Cancer (all types) 143 125

Respitory Disease 51.6 49.1

Ueshiba M. and Tomiki K. both died of cancer and neither smoked or drank all that much. It must have been the Aikido.

Peter Rehse Shodokan Aikido
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Old 12-31-2003, 12:22 AM   #56
Chris Li
 
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Quote:
Peter Rehse (PeterR) wrote:
Ueshiba M. and Tomiki K. both died of cancer and neither smoked or drank all that much. It must have been the Aikido.
Do you know what kind? Last time that I looked into it stomach cancer outpaced lung cancer in Japan by around a three to one ratio, with the lung cancer rates being slightly lower than in the US.

Of course, it sometimes seems as if a disproportionately high number of Japanese die of cancer, but I think that much of that is because the rate of heart disease (which is the number one cause of death in the US) is so low.

Best,

Chris

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Old 12-31-2003, 12:43 AM   #57
PeterR
 
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Quote:
Christopher Li (Chris Li) wrote:
Do you know what kind? Last time that I looked into it stomach cancer outpaced lung cancer in Japan by around a three to one ratio, with the lung cancer rates being slightly lower than in the US.
I understand Ueshiba M. had liver cancer.

Tomiki K. died of colon cancer.

It's probably all those pickles.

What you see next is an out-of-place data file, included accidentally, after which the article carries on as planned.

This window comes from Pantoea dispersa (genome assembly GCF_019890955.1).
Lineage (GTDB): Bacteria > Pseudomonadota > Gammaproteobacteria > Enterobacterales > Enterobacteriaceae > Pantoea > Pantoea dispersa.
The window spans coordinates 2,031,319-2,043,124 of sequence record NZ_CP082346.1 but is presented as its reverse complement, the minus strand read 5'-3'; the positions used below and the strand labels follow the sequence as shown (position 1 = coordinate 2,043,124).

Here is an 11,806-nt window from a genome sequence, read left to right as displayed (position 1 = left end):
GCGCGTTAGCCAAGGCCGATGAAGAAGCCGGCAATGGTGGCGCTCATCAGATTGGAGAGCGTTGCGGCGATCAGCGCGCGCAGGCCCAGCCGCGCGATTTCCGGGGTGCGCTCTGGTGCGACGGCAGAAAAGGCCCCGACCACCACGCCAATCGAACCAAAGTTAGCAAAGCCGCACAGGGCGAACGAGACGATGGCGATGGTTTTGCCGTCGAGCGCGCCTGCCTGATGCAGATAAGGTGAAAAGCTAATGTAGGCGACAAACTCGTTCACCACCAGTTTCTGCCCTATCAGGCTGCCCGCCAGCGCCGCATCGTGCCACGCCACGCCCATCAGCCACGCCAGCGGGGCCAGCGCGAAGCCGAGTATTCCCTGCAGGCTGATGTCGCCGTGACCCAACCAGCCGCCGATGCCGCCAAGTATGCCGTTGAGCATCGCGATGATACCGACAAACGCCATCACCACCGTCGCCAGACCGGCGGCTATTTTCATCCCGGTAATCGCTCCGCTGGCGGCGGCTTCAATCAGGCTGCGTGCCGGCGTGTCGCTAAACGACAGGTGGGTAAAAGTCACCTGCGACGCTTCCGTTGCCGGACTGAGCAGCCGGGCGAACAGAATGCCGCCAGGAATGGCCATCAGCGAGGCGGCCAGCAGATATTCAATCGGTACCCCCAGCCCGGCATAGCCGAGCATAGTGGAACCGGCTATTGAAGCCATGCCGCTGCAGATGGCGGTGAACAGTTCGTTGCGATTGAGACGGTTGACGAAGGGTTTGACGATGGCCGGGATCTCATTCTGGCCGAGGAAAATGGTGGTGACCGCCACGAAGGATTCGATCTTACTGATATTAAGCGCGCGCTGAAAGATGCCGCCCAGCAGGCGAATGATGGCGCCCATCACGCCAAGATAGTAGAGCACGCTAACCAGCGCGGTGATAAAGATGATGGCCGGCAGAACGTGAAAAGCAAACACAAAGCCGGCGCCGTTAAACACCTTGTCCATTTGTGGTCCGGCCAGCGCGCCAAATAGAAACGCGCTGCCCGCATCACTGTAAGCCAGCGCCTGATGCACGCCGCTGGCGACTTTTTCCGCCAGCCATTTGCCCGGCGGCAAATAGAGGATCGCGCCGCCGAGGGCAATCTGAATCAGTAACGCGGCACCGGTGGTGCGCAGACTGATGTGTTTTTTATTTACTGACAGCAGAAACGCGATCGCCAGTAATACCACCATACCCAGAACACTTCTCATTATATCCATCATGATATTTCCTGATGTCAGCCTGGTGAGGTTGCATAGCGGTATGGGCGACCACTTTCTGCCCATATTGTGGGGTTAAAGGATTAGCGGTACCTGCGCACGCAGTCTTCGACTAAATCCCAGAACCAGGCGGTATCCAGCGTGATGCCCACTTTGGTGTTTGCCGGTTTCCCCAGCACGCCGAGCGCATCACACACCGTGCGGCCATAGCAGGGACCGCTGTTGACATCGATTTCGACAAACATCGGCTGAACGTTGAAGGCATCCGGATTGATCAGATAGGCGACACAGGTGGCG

Heart disease is the biggy and probably (I'm reaching) the reason Japan has a longer average lifespan. Heart disease tends to make itself felt in the early 50s for men and a little later for women. I was once told that if you can survive to 60 you will probably live to beyond 80. Obesity and hence heart disease is less of a problem here although that too is changing.

Peter Rehse Shodokan Aikido
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Old 12-31-2003, 01:07 AM   #58
Rich Stephens
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I reckon the longer you live, the more likely it'll be cancer that will get you. It used to be "natural causes" - now we have a name for most of them.

Anyway, any comments on the non-statistical issue: whether living in the way that western medicine tells us will possibly lead to the longest life is part of Aikido or not and should be expected of our sensei, Japanese or not?
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Old 12-31-2003, 01:30 AM   #59
PeterR
 
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Quote:
Rich Stephens wrote:
Anyway, any comments on the non-statistical issue: whether living in the way that western medicine tells us will possibly lead to the longest life is part of Aikido or not and should be expected of our sensei, Japanese or not?
I think both Chris and I already gave our opinion on that. See above.

But look at it this way.

In comes near puritanical non-smoker and looks with disdain on his potential teacher and says "he can't be a true Aikido teacher because he smokes". If that's not a case of presumption (coming in with a full cup) I don't know what is.

If on the other hand a heavy smoker starts doing Aikido and feels that he has to cut back to keep up then this is an example of self developement which is what Budo is all about. Not the perfection of others - that is rife with ego. Your sensei is a guide not an ideal - no man is perfect.